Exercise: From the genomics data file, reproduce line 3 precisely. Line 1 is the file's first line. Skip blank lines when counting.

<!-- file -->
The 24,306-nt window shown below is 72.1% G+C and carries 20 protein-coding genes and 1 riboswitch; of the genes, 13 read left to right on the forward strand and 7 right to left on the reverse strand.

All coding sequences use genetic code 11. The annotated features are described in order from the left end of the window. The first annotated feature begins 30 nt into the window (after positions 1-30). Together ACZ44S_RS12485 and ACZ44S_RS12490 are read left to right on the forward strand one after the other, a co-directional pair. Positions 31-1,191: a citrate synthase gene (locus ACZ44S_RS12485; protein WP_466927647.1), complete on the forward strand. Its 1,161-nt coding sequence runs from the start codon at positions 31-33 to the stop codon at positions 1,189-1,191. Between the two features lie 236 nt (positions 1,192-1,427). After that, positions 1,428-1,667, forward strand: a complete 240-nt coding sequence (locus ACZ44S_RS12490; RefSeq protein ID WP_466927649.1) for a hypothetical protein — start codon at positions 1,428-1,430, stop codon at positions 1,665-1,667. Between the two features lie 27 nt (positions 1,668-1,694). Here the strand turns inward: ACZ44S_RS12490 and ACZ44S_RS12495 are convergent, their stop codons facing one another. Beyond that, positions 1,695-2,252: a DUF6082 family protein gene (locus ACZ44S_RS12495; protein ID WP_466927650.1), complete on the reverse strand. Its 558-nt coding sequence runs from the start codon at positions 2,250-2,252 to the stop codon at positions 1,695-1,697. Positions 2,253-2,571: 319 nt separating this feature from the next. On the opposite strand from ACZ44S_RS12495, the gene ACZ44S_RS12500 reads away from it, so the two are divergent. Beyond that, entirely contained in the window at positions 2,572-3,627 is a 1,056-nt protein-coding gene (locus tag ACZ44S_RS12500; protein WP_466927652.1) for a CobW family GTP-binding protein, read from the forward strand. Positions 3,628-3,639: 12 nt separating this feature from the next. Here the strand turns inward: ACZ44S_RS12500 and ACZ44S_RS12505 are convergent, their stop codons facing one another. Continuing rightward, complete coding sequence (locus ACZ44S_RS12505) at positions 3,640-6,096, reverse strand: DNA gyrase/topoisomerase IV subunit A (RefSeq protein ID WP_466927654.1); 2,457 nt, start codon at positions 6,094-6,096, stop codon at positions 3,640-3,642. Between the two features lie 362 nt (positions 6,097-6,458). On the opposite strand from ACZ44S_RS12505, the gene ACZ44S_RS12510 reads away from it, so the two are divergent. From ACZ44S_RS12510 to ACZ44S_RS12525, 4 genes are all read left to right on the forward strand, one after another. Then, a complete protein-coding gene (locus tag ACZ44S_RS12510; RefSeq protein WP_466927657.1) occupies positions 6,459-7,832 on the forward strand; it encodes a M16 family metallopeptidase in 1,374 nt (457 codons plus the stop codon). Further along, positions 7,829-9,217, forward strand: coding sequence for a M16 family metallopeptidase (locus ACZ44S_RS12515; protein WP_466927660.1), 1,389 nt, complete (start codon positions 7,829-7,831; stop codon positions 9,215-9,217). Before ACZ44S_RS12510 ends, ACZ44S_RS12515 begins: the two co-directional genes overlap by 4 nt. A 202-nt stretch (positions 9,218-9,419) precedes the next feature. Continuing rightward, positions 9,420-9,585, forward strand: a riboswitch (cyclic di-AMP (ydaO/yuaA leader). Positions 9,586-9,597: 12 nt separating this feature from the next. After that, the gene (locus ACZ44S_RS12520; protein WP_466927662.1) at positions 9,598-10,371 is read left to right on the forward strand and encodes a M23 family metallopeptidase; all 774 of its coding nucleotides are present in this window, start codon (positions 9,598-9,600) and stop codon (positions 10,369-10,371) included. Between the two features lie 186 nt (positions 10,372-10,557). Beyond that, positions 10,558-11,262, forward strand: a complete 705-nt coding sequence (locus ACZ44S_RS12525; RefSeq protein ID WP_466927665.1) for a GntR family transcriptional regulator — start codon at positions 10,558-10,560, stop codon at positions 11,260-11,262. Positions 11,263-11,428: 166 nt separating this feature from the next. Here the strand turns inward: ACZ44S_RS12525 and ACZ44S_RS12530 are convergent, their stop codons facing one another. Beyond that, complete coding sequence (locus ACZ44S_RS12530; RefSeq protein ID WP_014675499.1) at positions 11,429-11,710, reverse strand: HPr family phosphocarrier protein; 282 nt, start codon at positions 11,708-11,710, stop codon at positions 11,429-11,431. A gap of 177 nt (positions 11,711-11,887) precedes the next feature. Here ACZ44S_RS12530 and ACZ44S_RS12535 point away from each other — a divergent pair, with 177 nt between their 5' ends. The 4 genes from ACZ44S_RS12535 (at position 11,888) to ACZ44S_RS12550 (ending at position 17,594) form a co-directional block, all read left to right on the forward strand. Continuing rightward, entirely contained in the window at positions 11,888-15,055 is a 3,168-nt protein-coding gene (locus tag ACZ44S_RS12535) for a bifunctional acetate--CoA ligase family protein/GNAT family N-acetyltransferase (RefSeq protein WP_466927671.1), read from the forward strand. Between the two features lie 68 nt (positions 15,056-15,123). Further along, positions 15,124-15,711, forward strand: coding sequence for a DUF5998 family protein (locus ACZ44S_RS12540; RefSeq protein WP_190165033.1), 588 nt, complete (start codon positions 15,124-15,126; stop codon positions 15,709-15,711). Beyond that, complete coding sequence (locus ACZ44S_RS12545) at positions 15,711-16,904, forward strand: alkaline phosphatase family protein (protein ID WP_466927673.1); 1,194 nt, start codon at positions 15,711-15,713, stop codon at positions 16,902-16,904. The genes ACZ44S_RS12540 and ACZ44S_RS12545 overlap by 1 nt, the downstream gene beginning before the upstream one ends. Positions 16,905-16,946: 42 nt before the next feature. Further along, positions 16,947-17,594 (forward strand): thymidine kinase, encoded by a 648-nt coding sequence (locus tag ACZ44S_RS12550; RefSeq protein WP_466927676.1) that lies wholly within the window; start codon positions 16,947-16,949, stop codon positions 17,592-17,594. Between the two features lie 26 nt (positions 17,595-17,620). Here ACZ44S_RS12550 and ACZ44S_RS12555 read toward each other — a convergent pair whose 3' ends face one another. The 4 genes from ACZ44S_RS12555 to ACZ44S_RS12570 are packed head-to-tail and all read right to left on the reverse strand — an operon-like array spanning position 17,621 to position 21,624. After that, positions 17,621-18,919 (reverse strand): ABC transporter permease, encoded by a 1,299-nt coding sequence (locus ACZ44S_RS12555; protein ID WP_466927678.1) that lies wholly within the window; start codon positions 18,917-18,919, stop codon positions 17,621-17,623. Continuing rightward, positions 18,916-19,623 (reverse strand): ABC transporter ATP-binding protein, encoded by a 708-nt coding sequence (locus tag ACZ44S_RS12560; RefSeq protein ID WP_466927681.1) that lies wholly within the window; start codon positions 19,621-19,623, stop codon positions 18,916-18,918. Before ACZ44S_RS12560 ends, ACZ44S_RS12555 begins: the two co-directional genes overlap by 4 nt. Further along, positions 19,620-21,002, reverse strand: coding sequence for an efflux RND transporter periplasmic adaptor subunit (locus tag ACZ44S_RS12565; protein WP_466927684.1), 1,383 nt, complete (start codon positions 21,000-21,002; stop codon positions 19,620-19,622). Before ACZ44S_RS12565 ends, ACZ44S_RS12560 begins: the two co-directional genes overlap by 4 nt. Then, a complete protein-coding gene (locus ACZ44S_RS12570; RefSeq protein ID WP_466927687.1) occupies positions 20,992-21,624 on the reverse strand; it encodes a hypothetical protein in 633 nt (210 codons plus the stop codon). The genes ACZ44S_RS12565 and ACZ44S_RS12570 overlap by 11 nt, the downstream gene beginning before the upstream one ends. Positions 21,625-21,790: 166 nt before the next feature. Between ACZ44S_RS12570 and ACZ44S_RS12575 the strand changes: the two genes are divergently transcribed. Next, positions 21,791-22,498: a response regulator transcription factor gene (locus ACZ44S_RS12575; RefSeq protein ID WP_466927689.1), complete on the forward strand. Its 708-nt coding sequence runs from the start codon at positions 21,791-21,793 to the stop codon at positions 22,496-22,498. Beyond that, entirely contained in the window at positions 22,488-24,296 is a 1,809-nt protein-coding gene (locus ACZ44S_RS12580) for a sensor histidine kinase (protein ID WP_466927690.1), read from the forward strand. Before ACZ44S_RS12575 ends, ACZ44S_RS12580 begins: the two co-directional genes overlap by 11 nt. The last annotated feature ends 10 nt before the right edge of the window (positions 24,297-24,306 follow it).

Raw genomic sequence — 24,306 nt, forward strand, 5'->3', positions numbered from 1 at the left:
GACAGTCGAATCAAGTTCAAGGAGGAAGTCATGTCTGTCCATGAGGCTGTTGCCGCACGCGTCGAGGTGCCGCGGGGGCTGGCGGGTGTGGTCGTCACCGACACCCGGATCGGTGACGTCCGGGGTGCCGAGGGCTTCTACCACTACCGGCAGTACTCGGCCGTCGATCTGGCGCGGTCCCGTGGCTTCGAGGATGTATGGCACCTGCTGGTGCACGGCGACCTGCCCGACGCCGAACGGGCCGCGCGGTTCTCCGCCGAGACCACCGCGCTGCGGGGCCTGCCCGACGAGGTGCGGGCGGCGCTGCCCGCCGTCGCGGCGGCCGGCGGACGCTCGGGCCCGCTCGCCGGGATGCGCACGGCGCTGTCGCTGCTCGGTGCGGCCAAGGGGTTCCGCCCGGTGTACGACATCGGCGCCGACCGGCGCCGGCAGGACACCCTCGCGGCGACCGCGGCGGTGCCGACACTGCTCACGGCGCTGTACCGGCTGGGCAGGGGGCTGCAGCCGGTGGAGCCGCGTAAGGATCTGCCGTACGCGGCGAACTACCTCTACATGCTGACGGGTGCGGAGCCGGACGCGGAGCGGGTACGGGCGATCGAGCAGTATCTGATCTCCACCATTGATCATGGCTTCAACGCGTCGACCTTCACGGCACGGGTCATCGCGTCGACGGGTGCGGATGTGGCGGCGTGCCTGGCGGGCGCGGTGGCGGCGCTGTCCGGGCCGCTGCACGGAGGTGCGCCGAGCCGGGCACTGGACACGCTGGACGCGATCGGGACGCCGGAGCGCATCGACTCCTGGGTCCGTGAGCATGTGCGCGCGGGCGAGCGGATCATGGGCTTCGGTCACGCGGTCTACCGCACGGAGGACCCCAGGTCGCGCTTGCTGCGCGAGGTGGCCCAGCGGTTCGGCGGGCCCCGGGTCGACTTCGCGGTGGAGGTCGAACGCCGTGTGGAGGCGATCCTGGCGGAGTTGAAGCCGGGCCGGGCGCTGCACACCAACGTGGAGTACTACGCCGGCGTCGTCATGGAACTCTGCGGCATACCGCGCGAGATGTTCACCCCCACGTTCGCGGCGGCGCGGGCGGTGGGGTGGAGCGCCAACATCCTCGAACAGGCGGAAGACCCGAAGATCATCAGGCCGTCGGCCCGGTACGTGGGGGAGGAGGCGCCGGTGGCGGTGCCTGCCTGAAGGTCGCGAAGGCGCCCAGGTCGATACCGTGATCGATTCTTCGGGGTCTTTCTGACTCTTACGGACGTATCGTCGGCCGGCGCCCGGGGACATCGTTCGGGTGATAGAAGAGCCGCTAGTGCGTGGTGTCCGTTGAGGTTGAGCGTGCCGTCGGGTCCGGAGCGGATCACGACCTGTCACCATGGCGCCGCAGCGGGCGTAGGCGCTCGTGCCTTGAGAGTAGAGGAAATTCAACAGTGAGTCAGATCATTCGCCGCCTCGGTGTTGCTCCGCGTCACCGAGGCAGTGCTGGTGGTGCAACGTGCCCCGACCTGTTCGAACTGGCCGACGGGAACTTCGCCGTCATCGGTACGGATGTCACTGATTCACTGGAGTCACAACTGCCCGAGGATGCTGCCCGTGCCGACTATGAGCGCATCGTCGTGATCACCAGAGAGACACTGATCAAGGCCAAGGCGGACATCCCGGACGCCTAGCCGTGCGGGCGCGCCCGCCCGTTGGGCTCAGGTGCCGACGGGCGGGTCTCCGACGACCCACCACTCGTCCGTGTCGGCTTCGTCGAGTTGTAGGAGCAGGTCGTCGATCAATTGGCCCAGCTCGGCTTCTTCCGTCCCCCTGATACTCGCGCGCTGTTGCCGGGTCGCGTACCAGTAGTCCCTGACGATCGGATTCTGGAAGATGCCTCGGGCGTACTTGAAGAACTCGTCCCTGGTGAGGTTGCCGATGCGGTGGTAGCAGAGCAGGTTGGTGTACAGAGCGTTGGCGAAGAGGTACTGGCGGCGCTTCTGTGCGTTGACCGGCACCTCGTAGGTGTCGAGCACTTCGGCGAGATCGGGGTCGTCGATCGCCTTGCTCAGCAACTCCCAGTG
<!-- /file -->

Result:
Raw genomic sequence — 24,306 nt, forward strand, 5'->3', positions numbered from 1 at the left: